Insider's Guide to High School The Tattoo

Beyond the high school experience: Advice you won’t take, but should

PLYMOUTH, Connecticut, U.S.A. — The ironic thing about writing advice for incoming freshman is that they’re at a point in their lives where they don’t necessarily feel like they should listen to anyone else’s advice – or at least they don’t openly admit they want advice.
I once tried to give freshman advice to my younger cousin when he was entering high school. I might as well have tried to preach the Bible to the Dalai Lama.
There’s a lot more to navigating high school then how to get from one class to the next on time, managing your time and money, getting noticed by the opposite sex, and eventually getting ready to apply to college, even though that’s what most people think about when the subject of getting through high school comes up.
I’d recommend listening to advice on topics like that, but I also think you should consider some broader aspects of adolescence.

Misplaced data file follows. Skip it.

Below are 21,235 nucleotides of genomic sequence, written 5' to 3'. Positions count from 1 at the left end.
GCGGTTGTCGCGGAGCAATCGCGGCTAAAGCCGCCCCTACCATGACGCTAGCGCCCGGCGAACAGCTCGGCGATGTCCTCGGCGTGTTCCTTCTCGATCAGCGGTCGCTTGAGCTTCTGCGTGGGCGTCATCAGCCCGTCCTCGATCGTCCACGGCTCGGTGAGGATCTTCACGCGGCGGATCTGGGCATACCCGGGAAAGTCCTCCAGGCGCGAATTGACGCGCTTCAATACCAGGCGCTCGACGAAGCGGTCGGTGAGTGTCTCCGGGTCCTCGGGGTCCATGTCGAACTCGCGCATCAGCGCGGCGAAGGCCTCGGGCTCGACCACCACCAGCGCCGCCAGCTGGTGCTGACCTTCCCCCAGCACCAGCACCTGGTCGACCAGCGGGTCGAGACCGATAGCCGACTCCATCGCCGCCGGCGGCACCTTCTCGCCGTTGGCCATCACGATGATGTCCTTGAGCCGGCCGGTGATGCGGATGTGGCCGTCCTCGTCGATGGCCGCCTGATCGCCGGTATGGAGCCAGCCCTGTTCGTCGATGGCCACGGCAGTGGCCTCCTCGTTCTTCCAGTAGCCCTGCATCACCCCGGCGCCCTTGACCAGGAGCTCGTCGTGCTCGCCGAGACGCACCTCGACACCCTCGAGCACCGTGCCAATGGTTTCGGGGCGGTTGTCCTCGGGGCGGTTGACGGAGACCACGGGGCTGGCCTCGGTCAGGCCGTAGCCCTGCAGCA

Thinking about what to write for such a piece I asked a friend of mine who had long since passed through high school and was about to complete college what she wished she had known when she was first entering high school, and the kind of stuff she thought up made me wish I had known about it, too.
Things like how life is too short for drama or gossip. No matter how all encompassing high school can seem, there’s a big world out there that doesn’t care who did what with who at their brother’s friend’s neighbor’s uncle’s party.
Life is too short not to make full use of your talents or to leave them undiscovered, and it’s too short to spend on passing crushes – no matter how much in love you may think you are.
But most importantly, it’s too short to be spent being unhappy.
There are some inescapable truths. Change is inevitable. Everyone has a bad day. Or a bad week. People like me even had a few bad years. Nobody is happy all the time. Everyone makes mistakes. No one has a perfect social life unless they’re on television.
Then there are some things that only become obvious with age. No family is normal. No relationships are perfect. No person is flawless. And “coolness” is about as real as pixie dust.
Her ultimate words of wisdom to the next generation of high school kids were to be a good person, never hold negative feelings inside of you, and take lots of pictures.
I’d like to add my own line of personal advice:
Keep the Faith,
Fight the System,
Drink Responsibly.
And for the love of Buddha, don’t do anything stupid.

Stefan Koski is a Reporter for Youth Journalism International.

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